Let’s talk about merging words.

My dad sent me a text the other day, excited that he learned a new word. He said that he had been looking for something to “express the combination of two words into a new word.”

That, and the fact that my dad messaged me to tell me about this discovery speaks volumes as to why I am the way I am.

The word he texted me about is “portmanteau.” While one of Merriam-Webster’s definitions is “a large suitcase,” the other is “a word or morpheme whose form and meaning are derived from a blending of two or more distinct forms (such as smog from smoke and fog).”

The origin of this word comes from Lewis Carroll’s Through the Looking Glass, in which Humpty Dumpty says, “Well, ‘slithy’ means ‘lithe and slimy’ and ‘mimsy’ is ‘flimsy and miserable.’ You see it’s like a portmanteau – there are two meanings packed up into one word.”

Since then, I have noticed these joined words everywhere. I’ve been rereading The Hunger Games, and the word “frenemy” (friend + enemy) comes to mind. I signed up for insurance, and the rep asked if I was eligible for Medicare (medical + care). When I didn’t feel like measuring out spices when I cooked dinner the other night, I guessed and estimated (guesstimated) how much to use. Most recently, I learned that Brainiac was an ultra-smart super villain and that in naming him, the creators combined the words “brain” and “maniac.”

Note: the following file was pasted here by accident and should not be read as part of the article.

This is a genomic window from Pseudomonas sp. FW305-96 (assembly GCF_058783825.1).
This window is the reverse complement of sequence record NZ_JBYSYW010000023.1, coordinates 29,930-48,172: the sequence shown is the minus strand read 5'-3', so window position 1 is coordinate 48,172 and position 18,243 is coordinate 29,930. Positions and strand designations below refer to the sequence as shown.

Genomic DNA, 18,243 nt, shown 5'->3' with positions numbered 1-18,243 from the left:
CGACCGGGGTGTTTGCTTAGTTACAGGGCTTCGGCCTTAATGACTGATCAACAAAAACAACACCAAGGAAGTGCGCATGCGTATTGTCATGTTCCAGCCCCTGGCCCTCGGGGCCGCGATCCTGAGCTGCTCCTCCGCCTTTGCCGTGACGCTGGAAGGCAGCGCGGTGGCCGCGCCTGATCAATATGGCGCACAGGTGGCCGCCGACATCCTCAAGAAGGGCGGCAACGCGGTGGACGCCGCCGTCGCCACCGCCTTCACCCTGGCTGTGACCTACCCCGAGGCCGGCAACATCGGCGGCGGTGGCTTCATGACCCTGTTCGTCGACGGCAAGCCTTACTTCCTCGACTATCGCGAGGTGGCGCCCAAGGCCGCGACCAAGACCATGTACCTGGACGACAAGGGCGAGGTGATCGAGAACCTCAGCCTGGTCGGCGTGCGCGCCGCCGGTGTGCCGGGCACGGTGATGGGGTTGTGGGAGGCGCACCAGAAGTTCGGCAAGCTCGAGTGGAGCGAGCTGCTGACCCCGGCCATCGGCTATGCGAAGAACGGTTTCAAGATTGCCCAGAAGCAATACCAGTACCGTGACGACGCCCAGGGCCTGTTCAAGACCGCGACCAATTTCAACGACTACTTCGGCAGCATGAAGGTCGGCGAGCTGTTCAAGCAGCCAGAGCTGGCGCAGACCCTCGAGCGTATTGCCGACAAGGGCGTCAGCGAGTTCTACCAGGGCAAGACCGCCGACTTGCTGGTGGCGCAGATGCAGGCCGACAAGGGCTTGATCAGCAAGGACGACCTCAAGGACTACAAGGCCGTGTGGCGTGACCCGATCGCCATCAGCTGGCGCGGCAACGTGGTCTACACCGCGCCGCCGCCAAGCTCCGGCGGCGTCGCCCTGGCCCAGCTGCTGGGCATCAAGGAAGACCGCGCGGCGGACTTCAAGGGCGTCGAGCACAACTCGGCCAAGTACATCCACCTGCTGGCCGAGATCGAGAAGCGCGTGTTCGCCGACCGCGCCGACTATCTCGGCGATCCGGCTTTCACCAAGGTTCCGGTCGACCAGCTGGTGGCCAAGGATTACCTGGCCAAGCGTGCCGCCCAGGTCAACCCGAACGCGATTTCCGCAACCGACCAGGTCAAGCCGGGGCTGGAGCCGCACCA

Now, keep in mind that not all words joined together make a portmanteau. Homerun, for example, is a compound word. Telephone is not, either, because tele- is a prefix that means “distance.” A portmanteau is when at least one word is shortened in forming the new one. Netiquette, for instance. Both words – network and etiquette – are shortened.

Try to think up more examples of portmanteaus. In the meantime, I’ll avoid getting hangry by drinking a Frappuccino on the way to brunch. My kids will play Pokémon while I watch a romcom featuring Brangelina.